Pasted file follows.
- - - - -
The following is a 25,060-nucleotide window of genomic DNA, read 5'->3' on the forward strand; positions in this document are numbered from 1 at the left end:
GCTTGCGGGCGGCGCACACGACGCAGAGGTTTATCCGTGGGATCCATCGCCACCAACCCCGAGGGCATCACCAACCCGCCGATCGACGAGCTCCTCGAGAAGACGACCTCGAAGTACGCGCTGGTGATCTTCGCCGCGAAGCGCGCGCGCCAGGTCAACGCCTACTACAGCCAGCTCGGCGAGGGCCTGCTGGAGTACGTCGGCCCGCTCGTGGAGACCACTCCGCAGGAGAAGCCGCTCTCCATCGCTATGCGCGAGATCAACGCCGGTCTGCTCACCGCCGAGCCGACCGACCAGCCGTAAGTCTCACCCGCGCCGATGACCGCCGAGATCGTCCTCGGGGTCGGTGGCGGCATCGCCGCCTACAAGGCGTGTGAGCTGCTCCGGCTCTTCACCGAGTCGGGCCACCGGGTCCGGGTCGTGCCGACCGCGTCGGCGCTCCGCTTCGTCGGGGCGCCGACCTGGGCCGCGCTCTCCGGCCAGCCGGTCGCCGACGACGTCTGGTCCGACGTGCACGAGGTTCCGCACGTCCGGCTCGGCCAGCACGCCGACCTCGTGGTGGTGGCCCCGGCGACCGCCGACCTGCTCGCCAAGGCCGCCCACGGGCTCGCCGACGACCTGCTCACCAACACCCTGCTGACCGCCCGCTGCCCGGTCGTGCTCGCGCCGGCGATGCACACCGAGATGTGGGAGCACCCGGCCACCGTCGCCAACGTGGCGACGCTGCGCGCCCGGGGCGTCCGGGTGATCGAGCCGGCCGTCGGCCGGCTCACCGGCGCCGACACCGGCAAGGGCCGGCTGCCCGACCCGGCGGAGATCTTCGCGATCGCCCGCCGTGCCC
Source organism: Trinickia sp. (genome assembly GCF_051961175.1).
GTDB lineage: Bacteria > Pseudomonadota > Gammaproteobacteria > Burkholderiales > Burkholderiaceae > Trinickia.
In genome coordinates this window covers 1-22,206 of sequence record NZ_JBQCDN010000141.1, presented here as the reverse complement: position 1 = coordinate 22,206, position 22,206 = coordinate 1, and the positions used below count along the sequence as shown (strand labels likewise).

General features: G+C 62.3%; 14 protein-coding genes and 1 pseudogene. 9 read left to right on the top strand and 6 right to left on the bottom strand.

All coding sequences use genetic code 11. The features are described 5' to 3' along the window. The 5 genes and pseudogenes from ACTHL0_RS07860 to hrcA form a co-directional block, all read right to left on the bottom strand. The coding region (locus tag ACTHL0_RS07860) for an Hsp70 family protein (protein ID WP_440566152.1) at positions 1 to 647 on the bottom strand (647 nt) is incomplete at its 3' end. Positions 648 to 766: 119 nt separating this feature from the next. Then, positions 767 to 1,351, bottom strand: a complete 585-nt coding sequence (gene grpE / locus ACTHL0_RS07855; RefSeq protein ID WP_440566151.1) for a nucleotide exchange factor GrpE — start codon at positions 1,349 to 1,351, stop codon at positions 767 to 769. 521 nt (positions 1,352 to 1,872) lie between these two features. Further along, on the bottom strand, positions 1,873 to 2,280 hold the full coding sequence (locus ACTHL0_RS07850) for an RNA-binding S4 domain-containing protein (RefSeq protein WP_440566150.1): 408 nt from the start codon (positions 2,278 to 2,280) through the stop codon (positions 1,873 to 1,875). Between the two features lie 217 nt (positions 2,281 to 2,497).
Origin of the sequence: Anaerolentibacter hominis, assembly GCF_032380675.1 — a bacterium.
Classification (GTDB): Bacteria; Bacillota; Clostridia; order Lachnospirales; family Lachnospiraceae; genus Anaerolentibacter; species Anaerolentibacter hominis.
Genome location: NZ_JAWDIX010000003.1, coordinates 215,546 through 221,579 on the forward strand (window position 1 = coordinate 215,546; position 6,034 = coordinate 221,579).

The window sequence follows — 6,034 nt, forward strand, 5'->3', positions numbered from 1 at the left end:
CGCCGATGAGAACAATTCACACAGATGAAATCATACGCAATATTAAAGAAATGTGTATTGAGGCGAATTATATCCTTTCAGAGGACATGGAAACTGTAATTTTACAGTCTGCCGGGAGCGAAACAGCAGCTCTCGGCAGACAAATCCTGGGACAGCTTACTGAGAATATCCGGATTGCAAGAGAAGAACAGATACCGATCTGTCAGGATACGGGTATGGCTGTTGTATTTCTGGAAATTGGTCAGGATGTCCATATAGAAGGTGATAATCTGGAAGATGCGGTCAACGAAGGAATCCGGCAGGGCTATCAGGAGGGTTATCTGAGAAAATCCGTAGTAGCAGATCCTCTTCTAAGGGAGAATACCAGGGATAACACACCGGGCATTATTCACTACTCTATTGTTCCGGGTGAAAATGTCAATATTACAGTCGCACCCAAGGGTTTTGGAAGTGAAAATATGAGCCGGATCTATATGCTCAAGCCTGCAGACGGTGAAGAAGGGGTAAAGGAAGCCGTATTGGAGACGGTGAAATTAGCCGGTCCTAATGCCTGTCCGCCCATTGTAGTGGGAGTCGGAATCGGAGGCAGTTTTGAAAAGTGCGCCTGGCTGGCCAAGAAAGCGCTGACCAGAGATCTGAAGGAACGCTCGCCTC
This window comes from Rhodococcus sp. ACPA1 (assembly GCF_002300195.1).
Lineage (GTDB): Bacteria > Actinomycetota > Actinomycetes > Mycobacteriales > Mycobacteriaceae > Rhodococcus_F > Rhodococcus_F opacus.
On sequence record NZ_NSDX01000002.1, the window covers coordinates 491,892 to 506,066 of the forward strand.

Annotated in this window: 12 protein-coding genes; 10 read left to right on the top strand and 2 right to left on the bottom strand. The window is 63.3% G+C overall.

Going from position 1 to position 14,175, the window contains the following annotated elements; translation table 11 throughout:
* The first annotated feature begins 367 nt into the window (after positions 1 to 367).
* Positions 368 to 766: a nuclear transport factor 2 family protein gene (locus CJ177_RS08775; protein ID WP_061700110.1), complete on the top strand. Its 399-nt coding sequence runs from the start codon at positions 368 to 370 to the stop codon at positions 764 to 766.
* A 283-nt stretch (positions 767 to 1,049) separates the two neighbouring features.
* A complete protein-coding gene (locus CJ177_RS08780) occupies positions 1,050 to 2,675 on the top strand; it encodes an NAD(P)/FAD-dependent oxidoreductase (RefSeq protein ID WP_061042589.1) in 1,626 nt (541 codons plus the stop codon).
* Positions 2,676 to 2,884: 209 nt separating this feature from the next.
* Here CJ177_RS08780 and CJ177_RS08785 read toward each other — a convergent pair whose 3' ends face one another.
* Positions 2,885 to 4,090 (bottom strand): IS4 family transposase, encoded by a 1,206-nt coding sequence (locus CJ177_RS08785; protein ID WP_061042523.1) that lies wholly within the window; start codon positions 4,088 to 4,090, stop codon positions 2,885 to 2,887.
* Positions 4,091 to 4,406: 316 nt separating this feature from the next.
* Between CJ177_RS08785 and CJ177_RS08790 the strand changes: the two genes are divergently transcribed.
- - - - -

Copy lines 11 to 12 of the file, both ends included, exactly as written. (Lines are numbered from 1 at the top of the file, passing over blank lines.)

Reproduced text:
The window sequence follows — 6,034 nt, forward strand, 5'->3', positions numbered from 1 at the left end:
CGCCGATGAGAACAATTCACACAGATGAAATCATACGCAATATTAAAGAAATGTGTATTGAGGCGAATTATATCCTTTCAGAGGACATGGAAACTGTAATTTTACAGTCTGCCGGGAGCGAAACAGCAGCTCTCGGCAGACAAATCCTGGGACAGCTTACTGAGAATATCCGGATTGCAAGAGAAGAACAGATACCGATCTGTCAGGATACGGGTATGGCTGTTGTATTTCTGGAAATTGGTCAGGATGTCCATATAGAAGGTGATAATCTGGAAGATGCGGTCAACGAAGGAATCCGGCAGGGCTATCAGGAGGGTTATCTGAGAAAATCCGTAGTAGCAGATCCTCTTCTAAGGGAGAATACCAGGGATAACACACCGGGCATTATTCACTACTCTATTGTTCCGGGTGAAAATGTCAATATTACAGTCGCACCCAAGGGTTTTGGAAGTGAAAATATGAGCCGGATCTATATGCTCAAGCCTGCAGACGGTGAAGAAGGGGTAAAGGAAGCCGTATTGGAGACGGTGAAATTAGCCGGTCCTAATGCCTGTCCGCCCATTGTAGTGGGAGTCGGAATCGGAGGCAGTTTTGAAAAGTGCGCCTGGCTGGCCAAGAAAGCGCTGACCAGAGATCTGAAGGAACGCTCGCCTC